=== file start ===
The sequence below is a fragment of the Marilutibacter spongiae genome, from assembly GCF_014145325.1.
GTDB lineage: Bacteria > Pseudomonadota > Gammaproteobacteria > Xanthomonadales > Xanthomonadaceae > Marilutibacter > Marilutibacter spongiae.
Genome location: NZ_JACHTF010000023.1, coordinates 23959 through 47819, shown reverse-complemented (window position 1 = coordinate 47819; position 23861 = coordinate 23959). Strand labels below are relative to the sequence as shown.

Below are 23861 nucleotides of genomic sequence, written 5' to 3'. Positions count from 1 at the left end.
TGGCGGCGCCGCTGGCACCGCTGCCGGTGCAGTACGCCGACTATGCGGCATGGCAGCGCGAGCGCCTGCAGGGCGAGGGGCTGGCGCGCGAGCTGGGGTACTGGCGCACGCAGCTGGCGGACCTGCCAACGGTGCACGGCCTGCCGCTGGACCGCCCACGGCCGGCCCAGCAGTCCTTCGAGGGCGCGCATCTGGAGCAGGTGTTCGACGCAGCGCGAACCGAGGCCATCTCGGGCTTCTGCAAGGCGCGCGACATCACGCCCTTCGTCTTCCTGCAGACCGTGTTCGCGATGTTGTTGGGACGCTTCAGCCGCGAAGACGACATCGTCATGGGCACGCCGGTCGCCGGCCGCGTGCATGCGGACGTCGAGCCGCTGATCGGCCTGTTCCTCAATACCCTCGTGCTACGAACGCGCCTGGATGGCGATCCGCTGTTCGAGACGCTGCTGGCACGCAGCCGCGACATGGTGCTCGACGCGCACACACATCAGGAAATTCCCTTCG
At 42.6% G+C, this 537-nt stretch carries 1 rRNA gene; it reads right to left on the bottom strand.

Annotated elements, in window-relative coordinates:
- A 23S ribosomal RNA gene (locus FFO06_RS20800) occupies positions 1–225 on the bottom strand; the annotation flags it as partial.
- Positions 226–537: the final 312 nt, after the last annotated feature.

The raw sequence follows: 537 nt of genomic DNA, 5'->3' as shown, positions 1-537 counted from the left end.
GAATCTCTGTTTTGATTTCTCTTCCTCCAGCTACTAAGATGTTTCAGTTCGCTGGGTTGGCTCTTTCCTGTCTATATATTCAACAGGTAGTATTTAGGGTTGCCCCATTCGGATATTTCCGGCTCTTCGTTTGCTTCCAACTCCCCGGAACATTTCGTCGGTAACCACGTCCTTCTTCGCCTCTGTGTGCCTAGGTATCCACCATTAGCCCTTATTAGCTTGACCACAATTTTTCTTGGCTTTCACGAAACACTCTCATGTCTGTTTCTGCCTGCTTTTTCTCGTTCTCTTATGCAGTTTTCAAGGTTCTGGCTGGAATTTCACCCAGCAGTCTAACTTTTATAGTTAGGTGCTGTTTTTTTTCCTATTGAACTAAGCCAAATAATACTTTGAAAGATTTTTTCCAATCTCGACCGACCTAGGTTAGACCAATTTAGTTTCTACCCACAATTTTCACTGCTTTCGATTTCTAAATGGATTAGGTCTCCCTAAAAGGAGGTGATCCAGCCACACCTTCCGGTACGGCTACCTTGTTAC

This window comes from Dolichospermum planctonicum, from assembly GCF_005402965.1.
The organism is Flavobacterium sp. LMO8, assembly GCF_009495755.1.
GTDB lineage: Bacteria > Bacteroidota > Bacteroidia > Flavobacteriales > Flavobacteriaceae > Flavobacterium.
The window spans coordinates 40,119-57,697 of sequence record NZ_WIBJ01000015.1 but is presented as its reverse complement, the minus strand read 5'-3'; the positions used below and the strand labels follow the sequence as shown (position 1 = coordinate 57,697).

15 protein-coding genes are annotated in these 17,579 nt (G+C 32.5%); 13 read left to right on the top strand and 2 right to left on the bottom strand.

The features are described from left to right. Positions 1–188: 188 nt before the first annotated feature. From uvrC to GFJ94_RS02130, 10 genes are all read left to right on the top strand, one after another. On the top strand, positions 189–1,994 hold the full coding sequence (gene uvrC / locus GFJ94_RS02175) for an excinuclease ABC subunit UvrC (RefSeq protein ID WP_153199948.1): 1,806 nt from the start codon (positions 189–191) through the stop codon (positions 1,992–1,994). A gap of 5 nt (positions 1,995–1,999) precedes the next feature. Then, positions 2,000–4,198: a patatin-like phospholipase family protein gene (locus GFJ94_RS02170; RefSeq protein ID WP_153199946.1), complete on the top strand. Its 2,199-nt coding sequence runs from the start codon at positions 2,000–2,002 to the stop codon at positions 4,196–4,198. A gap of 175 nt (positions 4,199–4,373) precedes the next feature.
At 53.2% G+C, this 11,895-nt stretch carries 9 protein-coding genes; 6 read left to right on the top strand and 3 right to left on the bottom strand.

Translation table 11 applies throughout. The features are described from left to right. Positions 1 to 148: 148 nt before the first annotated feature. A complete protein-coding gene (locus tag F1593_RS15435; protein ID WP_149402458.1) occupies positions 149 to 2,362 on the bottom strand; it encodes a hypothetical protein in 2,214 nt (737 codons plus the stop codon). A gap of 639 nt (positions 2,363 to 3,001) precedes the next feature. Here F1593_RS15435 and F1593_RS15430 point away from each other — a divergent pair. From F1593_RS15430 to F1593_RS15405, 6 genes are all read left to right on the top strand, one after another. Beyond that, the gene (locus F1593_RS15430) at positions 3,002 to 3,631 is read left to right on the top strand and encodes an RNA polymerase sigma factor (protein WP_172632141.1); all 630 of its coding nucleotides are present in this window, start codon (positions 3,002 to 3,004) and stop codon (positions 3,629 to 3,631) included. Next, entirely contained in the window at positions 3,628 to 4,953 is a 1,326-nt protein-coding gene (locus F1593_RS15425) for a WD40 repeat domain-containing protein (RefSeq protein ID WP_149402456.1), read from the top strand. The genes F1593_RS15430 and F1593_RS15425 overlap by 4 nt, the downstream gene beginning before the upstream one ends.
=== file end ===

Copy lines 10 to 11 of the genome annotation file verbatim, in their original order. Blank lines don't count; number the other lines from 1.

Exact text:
The raw sequence follows: 537 nt of genomic DNA, 5'->3' as shown, positions 1-537 counted from the left end.
GAATCTCTGTTTTGATTTCTCTTCCTCCAGCTACTAAGATGTTTCAGTTCGCTGGGTTGGCTCTTTCCTGTCTATATATTCAACAGGTAGTATTTAGGGTTGCCCCATTCGGATATTTCCGGCTCTTCGTTTGCTTCCAACTCCCCGGAACATTTCGTCGGTAACCACGTCCTTCTTCGCCTCTGTGTGCCTAGGTATCCACCATTAGCCCTTATTAGCTTGACCACAATTTTTCTTGGCTTTCACGAAACACTCTCATGTCTGTTTCTGCCTGCTTTTTCTCGTTCTCTTATGCAGTTTTCAAGGTTCTGGCTGGAATTTCACCCAGCAGTCTAACTTTTATAGTTAGGTGCTGTTTTTTTTCCTATTGAACTAAGCCAAATAATACTTTGAAAGATTTTTTCCAATCTCGACCGACCTAGGTTAGACCAATTTAGTTTCTACCCACAATTTTCACTGCTTTCGATTTCTAAATGGATTAGGTCTCCCTAAAAGGAGGTGATCCAGCCACACCTTCCGGTACGGCTACCTTGTTAC